LIMA – For those who prefer natural remedies as an alternative to those found in pharmacies, Peru’s Amazon jungle has much to offer.
Have back pain? There’s snake grease for that. And forget those heartburn tablets – caterpillar oil will take care of that burning sensation. And the possibility of getting your sex drive into motion may sound appealing, but do you have the guts to try some frog juice?
If so, La Parada Market in eastern Lima is the place to go. Half a dozen juice stands offer the drink at under $1, and it’s just a matter of picking a frog out of a glass aquarium. Once the frog is knocked out and killed, it’s sliced in half, peeled and thrown into boiling bean broth. Other natural ingredients like honey, pollen, and Aloe Vera are mixed with jungle ingredients like noni and camu camu, which are blended as the boiled frog is added. A thick green malt strained and poured into a cup.
“We prepare this to help with anemia, tiredness, and stress,” says Gladis Hinostrosa, 37, a frog juice sales lady in La Parada Market. “It’s not just the frog, we add maca, pollen, and it’s a mix. It’s all vitamins that don’t harm anyone.”
Many like her have found their way into the capital, Lima, to set up shop in the popular fruit market that spreads down Avenida de la Aviación in Lima.
“It’s a recipe I learned from my mother-in-law 11 years ago,” said Hinostrosa.
Another popular remedy is the oil extracted from jungle caterpillars known as Zuri. These plump critters believed to alleviate various stomach conditions and urinary tract infections live in the barks of palm trees and are eaten raw or barbecue style in jungle towns like Iquitos.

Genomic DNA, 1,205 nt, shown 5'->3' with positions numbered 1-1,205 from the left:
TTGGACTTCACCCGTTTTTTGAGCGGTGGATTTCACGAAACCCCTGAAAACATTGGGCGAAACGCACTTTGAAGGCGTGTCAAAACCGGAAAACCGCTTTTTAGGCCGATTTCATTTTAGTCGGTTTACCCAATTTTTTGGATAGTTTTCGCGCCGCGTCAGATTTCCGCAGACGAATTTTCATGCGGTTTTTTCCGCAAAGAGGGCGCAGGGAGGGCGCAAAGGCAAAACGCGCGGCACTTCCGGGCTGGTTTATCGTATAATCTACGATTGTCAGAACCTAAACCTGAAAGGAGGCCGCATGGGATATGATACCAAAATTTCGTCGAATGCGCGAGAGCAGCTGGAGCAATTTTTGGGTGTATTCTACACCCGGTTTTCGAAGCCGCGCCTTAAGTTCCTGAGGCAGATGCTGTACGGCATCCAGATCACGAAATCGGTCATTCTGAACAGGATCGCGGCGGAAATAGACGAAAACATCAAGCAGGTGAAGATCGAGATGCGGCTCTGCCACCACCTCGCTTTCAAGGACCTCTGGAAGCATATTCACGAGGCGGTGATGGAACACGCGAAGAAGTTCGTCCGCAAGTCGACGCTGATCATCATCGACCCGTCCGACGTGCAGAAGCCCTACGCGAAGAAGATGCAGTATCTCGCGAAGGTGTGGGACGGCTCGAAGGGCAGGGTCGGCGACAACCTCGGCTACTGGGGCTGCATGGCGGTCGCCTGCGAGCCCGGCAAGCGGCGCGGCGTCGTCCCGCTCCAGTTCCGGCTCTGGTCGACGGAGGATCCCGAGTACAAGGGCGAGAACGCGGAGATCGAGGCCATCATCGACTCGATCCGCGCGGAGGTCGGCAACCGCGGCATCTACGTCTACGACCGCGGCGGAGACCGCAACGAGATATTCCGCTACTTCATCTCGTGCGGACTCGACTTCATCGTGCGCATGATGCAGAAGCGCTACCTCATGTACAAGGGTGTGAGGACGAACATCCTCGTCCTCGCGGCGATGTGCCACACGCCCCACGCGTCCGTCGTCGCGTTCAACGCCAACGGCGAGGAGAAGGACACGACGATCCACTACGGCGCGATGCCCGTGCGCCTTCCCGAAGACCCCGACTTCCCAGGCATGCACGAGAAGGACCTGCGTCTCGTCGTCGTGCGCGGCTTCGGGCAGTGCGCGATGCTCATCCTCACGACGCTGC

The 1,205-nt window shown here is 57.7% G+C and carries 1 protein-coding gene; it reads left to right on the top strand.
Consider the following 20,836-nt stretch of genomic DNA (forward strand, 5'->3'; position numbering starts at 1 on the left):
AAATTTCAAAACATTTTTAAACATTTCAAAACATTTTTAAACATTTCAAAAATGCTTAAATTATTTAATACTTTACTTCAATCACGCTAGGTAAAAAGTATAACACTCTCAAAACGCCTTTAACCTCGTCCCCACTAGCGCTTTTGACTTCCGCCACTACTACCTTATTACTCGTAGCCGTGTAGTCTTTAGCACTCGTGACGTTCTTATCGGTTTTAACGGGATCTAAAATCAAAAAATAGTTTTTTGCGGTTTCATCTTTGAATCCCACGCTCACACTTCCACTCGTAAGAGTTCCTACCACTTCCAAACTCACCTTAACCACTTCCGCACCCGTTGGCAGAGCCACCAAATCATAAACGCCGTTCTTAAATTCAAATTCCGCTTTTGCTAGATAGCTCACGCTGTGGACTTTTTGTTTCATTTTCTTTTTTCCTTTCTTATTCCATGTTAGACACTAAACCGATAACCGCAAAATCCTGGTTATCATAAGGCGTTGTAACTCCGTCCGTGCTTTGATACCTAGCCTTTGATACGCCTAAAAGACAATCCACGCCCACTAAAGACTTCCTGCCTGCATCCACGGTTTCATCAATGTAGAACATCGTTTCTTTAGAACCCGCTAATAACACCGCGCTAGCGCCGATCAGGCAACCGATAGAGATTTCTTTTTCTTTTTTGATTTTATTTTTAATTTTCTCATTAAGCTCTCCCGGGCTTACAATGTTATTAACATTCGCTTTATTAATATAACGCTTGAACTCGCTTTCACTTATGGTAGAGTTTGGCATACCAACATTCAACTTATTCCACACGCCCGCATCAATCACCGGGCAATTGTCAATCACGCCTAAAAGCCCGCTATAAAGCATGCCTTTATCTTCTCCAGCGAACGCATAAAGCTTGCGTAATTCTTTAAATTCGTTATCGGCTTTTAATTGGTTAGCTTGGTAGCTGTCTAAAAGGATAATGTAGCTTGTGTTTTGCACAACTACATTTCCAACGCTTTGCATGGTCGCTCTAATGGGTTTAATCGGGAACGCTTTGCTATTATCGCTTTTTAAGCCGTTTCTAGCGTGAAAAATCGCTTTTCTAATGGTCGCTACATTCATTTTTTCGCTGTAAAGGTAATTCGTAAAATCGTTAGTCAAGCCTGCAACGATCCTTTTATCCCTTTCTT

“People here in the city might think it’s disgusting. So what we are offering is the extract or oil obtained by extracting the oil from the caterpillars,” says Rosmari Sovero, 32, who sells the product in Lima and swears by its effects.
Snake fat is a third antidote that promises to alleviate sore muscles and joints and is readily available in many popular markets of Peru. Many believe the grease produces a heating effect and some even buy the snakeskin to wrap their broken bones instead of a cast. The product is packaged in plastic jars and costs about $2 in La Parada Market.
Health officials, however, have warned against the use of such ointments and treatments and say people need to be extra careful.
“People need to check that the natural products they purchase have the proper health registration to avoid charlatans (scammers) that deceive people into giving them money for nothing,” said Aldo Álvarez Risco from the Peruvian Health and Drug Administration in Lima (DIGEMID). “These are unscrupulous people that use culture as a lie.”
Andrea Zarate is a freelancer based in Lima, Peru.